Put your green thumb to use this spring starting an herb garden. Chives, lavender, oregano, peppermint, sage or thyme thrive in Michigan’s growing season.
Members of the Charlevoix Gardening Club offer advice on the best way to get started with some of these plants.
“Herbs are typically grown for culinary purposes, but they can be included in an ornamental perennial bed,” said member Beth Cowie.
“Thyme, oregano, chamomile and lavender will provide attractive blooms and have the important advantage of being quite deer-resistant. Many of our gardeners use these herbs as border plants in their flower gardens to help keep the deer away,” said Cowie.
All plant growth requires varying levels of light, temperature, soil and watering, and it can be confusing to some gardeners. Here are the basic guidelines:
“Most of the common culinary herbs prefer full sun, at least six hours per day, warm temperatures, and the occasional pruning,” said Cowie.
Outdoors, herbs can be companion plants in a vegetable garden or garden bed.
“They benefit the garden by repelling pests and providing nutrients to the soil. Basil is often planted alongside tomatoes to help repel insects. Sage benefits cabbage and carrots by protecting them from pests. Borage is an excellent provider of minerals that benefit plants – including strawberries. Its purple blossoms are edible and they attract pollinators to the garden,” said Cowie.
The best indoor option for growing herbs is a south-facing window. East- or west-facing will work if you don’t have a window facing south. Herbs prefer six to eight hours of direct sunlight daily. If you don’t have the window option, consider using grow lights. Turn on the grow light for 10 hours daily for maximum benefit to plants. Self-timer outlets are great options to keep plants on a routine light schedule.
Herbs grow best at 65-70 degrees. If growing indoors, avoid drafty places, like directly next to an air vent. To maintain humidity, consider using a humidifier or a small water reservoir. A vase or bowl with water close to plants allows exposes air to water. Slowly the water will evaporate, raising humidity levels in the air. Keeping the air circulating is also important; a small fan or open window can help increase airflow.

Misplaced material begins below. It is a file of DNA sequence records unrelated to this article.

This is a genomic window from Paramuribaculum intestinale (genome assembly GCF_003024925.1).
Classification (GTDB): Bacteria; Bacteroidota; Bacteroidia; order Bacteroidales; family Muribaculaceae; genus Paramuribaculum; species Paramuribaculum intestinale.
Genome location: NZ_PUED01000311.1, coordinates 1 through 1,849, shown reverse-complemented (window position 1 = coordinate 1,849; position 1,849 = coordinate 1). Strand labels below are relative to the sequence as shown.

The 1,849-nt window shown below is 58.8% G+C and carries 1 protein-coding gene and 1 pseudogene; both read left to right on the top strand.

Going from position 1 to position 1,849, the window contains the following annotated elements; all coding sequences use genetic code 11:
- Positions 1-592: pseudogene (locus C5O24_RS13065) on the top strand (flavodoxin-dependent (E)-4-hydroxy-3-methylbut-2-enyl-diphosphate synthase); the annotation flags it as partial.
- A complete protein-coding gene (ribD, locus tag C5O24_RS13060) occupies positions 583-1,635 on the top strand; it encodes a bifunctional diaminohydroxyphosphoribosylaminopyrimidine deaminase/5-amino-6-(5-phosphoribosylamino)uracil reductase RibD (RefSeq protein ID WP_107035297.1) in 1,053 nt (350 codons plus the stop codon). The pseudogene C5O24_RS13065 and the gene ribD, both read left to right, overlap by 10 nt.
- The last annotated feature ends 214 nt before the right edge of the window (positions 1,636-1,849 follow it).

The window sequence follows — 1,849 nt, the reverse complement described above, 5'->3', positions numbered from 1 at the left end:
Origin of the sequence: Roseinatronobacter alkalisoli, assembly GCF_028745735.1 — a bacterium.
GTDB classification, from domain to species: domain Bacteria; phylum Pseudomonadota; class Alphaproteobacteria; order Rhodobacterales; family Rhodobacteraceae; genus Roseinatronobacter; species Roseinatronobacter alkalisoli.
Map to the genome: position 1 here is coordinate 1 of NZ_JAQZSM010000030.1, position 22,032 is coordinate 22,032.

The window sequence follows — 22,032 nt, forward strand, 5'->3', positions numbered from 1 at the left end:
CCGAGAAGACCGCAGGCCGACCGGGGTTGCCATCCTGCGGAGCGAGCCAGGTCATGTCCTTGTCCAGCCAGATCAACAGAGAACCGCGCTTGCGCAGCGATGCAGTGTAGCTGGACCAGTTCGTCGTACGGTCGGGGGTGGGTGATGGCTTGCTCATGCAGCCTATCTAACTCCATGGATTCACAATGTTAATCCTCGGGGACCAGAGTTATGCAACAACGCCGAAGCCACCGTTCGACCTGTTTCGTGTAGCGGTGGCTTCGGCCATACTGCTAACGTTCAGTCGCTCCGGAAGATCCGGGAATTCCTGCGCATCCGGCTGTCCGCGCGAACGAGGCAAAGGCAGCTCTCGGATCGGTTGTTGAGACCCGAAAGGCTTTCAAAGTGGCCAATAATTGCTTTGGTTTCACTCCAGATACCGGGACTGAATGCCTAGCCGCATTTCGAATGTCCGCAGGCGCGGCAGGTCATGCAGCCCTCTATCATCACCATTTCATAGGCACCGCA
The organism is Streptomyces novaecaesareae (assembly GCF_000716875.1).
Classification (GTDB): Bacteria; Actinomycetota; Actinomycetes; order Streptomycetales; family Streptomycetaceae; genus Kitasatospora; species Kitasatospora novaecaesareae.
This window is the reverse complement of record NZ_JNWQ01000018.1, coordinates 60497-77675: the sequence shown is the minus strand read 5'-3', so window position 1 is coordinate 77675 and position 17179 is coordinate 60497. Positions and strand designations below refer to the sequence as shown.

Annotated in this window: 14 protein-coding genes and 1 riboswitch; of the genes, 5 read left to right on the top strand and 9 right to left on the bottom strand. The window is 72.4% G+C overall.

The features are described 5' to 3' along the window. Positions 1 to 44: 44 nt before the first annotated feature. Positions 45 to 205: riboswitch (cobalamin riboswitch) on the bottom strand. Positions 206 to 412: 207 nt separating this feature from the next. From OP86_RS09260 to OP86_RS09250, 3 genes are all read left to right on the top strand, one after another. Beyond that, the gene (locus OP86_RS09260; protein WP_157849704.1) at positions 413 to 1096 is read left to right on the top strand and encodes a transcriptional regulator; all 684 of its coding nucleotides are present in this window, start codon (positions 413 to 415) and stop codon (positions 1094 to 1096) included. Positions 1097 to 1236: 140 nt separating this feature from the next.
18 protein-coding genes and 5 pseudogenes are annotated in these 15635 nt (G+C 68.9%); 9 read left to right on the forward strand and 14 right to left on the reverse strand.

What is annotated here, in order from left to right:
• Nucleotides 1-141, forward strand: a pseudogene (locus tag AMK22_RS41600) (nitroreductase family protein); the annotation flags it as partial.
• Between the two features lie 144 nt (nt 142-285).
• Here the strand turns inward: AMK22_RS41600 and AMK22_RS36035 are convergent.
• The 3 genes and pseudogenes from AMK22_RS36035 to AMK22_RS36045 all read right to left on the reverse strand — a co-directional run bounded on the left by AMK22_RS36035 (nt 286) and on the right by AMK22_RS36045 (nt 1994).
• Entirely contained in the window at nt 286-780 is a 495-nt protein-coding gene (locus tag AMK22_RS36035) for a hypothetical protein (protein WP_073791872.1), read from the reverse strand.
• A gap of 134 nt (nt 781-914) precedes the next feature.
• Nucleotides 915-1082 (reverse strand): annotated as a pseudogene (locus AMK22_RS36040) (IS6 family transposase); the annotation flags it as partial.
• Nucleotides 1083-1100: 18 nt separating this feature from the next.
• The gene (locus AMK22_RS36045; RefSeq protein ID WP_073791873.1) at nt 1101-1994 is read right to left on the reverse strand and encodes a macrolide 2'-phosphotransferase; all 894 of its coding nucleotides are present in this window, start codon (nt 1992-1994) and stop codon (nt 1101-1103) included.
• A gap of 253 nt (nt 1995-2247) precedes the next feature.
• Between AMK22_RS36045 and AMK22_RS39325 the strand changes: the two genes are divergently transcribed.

Herbs can be grown outdoors from late spring to early fall.
“When the weather cools in the fall, potted herbs can be brought indoors and kept in a warm, sunny spot – or herbs can be cut and dried to preserve them for later use,” said Cowie.
“Here in Northern Michigan, thyme, oregano, chamomile, sage, and lavender are perennial and will survive outdoors in the winter. Cut them back to the ground in the spring and new growth should appear as the temperature warms. Parsley is a biennial that flowers in the second year. After flowering, parsley leaves will taste bitter. Rosemary will typically not survive our winter, unless brought indoors, and basil is quite sensitive to cold, so it will fade quickly in the fall,” said Cowie.
“Growing herbs is an easy way to get started with gardening. They are quite low-maintenance, tolerant of poor soils, and drought resistant,” said Cowie.
Sandy soils are best for growing herbs. They are light, dry, warm, low in nutrients and often acidic. The soil should feel coarse and gritty when handled.
“Herbs are perfect for containers or raised beds. It is a good idea to keep mint in containers since it is an aggressive spreader and will quickly take over a planting bed if it’s put in the ground. Using containers allows herbs to be placed close to the kitchen – where they are readily available to use in cooking,” said Cowie.
If you aren’t growing from seed, avoid repotting any plant immediately. When somewhat dry, pull the plant out of its nursery pot and asses the roots. If the plant has sufficient soil and is not root bound, leave it in its container.
“Basil and parsley are fairly easy to grow from seed. Rosemary, thyme, and oregano can be quite slow to get started, so many gardeners find it easier to purchase small nursery plants,” said Cowie.
When coming from a greenhouse or nursery, the plant needs time to adjust to its new home. Allow it to acclimate before watering or repotting for best long-term results.
“It’s not usually necessary to fertilize herbs, but they should be potted up, or put in a garden bed, if they begin to outgrow their container,” said Cowie.
It’s good to keep plants on a schedule, but it’s more important to water based on need. Herbs vary in how much water they need. Thyme and oregano can thrive with less water, as little as one watering every two weeks. Basil, mint or parsley like to stay moist and will need to be watered at least once a week.
To prevent root rot or overwatering, be sure to have well-draining soil and drainage holes in the bottom of pots.
Regular cut-backs promote regrowth. Avoid removing more than a quarter of the plant at a time.